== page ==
Bell Ringer #9: Tuesday 2/8/11. Believe it or not, the Norse had more influence on our language today than you might think (Thursday is named after Thor, “Hel” was the goddess of the underworld.)
Believe it or not, the Norse had more influence on our language today than you might think (Thursday is named after Thor, “Hel” was the goddess of the underworld.)
If you were a god or goddess, what significant everyday title or object would we name after you? What would make people want to name something that important after you? Explain.
Norse myths existed only in oral form while they were central to religious belief. They were only written down after Northern Europe had become Christian.
So we have new problems with our primary sources:
Prose Edda: A narrative of many different adventures of the Norse gods, but presented as a fictional account, sometimes almost humorous. The closest we have to an overview/ collection of Norse myth, but often untraditional, and very engaged with intellectual & Christian traditions (e.g., he connects Thor with Troy).
Poetic Eddas: Traditional songs, which often refer to mythic incidents, usually just individual adventures.
Skaaldic songs: poems in honor of human accomplishments, with occasional references to myth, sometimes very cryptic.
In the south was a land of fire; in the north was a land of ice. They met in the great emptiness of Ginnungagap, and the ice began to melt.
From the melting ice came a huge giant, Ymir.
The first man and woman grew from his armpits. The frost-giants (Jogar) grew from his feet.
Ymir fed on the milk of a cow (Audhumla), which licked another creature, a man named Bur, from the ice.
The world was divided into several worlds.
The world tree, Yggdrasill, extended between all of these lands.
At its foot in Asgard was the well of Urd, where the Norns lived, three women who oversee fate.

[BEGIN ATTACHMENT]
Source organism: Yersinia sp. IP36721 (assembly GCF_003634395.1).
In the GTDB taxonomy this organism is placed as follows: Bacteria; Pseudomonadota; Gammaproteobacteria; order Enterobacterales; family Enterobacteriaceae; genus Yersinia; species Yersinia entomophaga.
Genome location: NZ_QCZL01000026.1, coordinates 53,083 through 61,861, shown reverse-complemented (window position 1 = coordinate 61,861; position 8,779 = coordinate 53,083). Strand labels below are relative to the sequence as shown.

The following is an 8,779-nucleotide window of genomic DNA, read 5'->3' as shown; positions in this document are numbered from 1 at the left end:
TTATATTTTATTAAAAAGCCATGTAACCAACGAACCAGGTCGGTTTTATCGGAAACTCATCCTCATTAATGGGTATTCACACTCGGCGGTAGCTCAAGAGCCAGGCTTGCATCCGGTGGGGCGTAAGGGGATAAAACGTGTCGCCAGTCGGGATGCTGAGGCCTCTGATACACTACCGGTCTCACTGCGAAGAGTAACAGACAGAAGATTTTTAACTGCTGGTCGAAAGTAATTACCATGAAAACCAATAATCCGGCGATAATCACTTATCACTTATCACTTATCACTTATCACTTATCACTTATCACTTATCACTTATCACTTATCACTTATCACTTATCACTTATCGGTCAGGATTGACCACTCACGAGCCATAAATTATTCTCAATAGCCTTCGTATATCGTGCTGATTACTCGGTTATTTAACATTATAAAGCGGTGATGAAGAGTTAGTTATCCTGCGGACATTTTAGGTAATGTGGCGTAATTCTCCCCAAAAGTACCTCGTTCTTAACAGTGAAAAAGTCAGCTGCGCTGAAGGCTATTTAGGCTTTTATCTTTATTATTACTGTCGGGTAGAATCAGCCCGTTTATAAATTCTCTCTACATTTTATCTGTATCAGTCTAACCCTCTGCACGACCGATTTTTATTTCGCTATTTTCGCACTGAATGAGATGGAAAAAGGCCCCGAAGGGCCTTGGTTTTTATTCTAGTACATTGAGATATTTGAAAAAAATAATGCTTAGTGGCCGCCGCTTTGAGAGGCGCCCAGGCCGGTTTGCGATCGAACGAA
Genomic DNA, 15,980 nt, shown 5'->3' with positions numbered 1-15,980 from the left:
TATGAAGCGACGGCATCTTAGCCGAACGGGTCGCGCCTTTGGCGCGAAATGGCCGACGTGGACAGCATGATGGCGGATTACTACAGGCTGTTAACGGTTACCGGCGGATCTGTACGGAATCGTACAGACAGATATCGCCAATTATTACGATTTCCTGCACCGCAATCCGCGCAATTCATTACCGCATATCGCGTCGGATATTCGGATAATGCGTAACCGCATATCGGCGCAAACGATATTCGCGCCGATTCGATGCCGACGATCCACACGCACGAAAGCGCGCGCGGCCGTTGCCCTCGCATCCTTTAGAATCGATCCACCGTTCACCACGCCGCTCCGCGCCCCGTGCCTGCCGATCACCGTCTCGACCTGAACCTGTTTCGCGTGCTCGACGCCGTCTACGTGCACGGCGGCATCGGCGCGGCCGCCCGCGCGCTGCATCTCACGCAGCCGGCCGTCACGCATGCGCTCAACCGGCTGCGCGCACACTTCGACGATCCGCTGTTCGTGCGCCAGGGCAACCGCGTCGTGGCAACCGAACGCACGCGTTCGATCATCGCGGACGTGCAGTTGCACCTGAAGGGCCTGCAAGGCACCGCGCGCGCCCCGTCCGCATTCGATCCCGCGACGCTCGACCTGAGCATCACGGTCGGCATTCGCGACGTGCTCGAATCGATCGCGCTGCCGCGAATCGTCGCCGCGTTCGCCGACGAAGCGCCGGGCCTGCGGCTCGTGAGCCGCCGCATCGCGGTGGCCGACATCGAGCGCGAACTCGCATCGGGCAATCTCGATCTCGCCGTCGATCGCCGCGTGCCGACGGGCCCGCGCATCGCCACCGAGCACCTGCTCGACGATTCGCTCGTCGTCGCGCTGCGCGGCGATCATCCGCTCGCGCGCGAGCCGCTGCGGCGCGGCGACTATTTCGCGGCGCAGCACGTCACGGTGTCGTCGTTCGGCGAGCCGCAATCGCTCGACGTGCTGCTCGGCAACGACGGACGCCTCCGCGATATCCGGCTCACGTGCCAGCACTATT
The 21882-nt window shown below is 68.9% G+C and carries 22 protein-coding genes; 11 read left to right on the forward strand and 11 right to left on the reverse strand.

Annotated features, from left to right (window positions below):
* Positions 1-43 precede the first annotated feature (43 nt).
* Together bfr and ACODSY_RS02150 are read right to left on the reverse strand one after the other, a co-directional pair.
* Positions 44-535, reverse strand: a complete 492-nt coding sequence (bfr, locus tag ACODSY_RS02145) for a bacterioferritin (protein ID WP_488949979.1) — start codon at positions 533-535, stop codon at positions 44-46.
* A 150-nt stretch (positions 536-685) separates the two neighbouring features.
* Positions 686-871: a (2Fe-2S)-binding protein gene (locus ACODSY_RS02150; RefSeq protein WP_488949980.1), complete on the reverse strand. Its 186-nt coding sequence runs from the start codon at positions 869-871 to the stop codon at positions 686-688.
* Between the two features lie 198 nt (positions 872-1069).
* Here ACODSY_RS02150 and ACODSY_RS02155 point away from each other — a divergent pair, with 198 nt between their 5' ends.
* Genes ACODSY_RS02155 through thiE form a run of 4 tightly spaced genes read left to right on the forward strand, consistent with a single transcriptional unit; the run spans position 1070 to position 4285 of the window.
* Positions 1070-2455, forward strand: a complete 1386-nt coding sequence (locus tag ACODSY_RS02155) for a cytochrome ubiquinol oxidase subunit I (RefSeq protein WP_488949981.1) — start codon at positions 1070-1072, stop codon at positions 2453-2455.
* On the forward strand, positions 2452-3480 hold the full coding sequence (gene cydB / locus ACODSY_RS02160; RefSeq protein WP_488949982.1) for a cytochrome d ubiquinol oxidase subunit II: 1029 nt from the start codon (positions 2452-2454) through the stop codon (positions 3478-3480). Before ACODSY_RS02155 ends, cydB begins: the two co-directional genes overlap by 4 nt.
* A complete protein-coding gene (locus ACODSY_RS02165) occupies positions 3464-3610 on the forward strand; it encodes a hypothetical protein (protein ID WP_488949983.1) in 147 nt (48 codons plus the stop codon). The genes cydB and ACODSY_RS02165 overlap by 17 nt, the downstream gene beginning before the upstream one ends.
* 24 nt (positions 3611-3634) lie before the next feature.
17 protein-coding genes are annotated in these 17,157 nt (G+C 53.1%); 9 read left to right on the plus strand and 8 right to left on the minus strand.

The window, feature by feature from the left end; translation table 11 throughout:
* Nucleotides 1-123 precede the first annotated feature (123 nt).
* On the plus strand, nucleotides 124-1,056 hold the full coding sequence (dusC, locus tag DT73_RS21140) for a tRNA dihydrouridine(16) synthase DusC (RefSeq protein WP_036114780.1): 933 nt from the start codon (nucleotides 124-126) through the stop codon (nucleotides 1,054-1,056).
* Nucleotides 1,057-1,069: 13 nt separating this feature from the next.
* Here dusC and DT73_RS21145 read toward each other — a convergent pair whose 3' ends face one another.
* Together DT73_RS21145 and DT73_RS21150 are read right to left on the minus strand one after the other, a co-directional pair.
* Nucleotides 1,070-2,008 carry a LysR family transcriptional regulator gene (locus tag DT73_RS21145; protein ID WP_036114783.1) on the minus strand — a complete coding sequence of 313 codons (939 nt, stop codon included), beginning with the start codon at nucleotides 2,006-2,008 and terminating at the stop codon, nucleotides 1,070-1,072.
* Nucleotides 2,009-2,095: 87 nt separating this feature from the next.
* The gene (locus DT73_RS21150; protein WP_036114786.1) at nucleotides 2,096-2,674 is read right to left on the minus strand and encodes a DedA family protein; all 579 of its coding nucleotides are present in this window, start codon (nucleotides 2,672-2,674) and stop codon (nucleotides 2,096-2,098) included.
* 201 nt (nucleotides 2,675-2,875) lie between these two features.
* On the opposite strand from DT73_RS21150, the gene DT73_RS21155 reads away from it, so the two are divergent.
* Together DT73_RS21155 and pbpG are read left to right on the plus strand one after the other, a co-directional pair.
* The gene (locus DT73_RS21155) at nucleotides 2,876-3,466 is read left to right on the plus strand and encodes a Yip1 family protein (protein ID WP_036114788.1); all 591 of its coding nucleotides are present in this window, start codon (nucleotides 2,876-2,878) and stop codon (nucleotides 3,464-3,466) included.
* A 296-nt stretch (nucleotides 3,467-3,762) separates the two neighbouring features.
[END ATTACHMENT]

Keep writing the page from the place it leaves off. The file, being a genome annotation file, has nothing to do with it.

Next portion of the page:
Asgardian (gods): Asgard.
Light Elves: Alfheim
Primordial element of Fire and Fire Demons: Muspelheim
*** Asgard and Midgard were connected with the flaming bridge, Bifrost, that appears to the human eye as a rainbow.
Vanir (gods): Vanaheim
Dark Elves: Svartalfheim
Dead: Hel – where those who died of old age, sickness, or accident were judge
Creation was all tied together by Yggdrasil
Yggdrasill, the world tree, spans the different realms of Norse myth.
These realms are joined by the three roots of the great tree Yggdrasill.
The Norse gods are divided into two races: Aesir and Vanir.
Aesir are dominant; they are the gods most associated with heroic tales, conflict with giants, warfare, and the beginning and end of the world.
Vanir tend to be fertility deities; there are fewer of them.
Norse myth, unlike Greek and near Eastern, does not portray a world in which the gods have conquered discord and established order, but a world in which the gods are constantly battling their adversaries.
This battle comes to a head at Ragnarok.
The death of Balder is one element in the final episode of Norse myth, Ragnarok, “The Twilight of the Gods.”
Loki remains suffering under the poison of the serpent, and Balder remains in Hel (rather than in Valholl!) until the conflicts of Ragnarok.
The end of the world is preceded by an increase of wars and conflicts among men; then there is a three-year winter.
Monsters break loose, jormungand (the world’s serpent) emerges from the sea and floods the earth. A wolf swallows the sun and her brother the moon; stars fall from the sky.
We will go to the lab for the next two class periods for you to work on your presentations. You may use PowerPoint, Moviemaker, Photostory, etc. as long as there is a visual with notes provided to your peers.
**Please double check that you save the correct format BEFORE leaving the lab.